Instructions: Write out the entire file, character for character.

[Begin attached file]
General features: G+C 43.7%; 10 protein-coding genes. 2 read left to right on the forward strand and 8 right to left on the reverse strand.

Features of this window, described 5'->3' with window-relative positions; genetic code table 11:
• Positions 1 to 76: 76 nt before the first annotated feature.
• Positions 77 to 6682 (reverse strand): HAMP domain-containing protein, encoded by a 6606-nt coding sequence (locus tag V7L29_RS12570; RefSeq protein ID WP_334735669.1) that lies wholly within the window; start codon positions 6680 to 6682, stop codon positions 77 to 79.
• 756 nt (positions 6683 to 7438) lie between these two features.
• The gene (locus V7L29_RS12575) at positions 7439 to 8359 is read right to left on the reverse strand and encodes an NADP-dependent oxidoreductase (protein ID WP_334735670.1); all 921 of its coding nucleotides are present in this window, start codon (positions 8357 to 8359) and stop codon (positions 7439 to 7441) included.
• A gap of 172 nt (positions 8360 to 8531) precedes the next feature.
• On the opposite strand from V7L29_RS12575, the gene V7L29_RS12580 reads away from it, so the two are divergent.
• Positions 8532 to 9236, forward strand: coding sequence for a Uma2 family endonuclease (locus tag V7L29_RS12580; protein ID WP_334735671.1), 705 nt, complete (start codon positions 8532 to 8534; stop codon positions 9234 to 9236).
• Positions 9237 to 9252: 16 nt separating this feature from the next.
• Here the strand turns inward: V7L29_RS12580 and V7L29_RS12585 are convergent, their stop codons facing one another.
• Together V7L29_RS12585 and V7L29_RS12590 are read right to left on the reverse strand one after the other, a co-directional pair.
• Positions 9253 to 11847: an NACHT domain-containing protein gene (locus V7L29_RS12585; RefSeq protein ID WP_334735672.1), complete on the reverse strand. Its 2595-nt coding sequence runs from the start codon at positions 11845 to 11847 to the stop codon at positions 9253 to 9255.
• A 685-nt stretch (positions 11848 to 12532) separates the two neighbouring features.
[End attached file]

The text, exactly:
General features: G+C 43.7%; 10 protein-coding genes. 2 read left to right on the forward strand and 8 right to left on the reverse strand.

Features of this window, described 5'->3' with window-relative positions; genetic code table 11:
• Positions 1 to 76: 76 nt before the first annotated feature.
• Positions 77 to 6682 (reverse strand): HAMP domain-containing protein, encoded by a 6606-nt coding sequence (locus tag V7L29_RS12570; RefSeq protein ID WP_334735669.1) that lies wholly within the window; start codon positions 6680 to 6682, stop codon positions 77 to 79.
• 756 nt (positions 6683 to 7438) lie between these two features.
• The gene (locus V7L29_RS12575) at positions 7439 to 8359 is read right to left on the reverse strand and encodes an NADP-dependent oxidoreductase (protein ID WP_334735670.1); all 921 of its coding nucleotides are present in this window, start codon (positions 8357 to 8359) and stop codon (positions 7439 to 7441) included.
• A gap of 172 nt (positions 8360 to 8531) precedes the next feature.
• On the opposite strand from V7L29_RS12575, the gene V7L29_RS12580 reads away from it, so the two are divergent.
• Positions 8532 to 9236, forward strand: coding sequence for a Uma2 family endonuclease (locus tag V7L29_RS12580; protein ID WP_334735671.1), 705 nt, complete (start codon positions 8532 to 8534; stop codon positions 9234 to 9236).
• Positions 9237 to 9252: 16 nt separating this feature from the next.
• Here the strand turns inward: V7L29_RS12580 and V7L29_RS12585 are convergent, their stop codons facing one another.
• Together V7L29_RS12585 and V7L29_RS12590 are read right to left on the reverse strand one after the other, a co-directional pair.
• Positions 9253 to 11847: an NACHT domain-containing protein gene (locus V7L29_RS12585; RefSeq protein ID WP_334735672.1), complete on the reverse strand. Its 2595-nt coding sequence runs from the start codon at positions 11845 to 11847 to the stop codon at positions 9253 to 9255.
• A 685-nt stretch (positions 11848 to 12532) separates the two neighbouring features.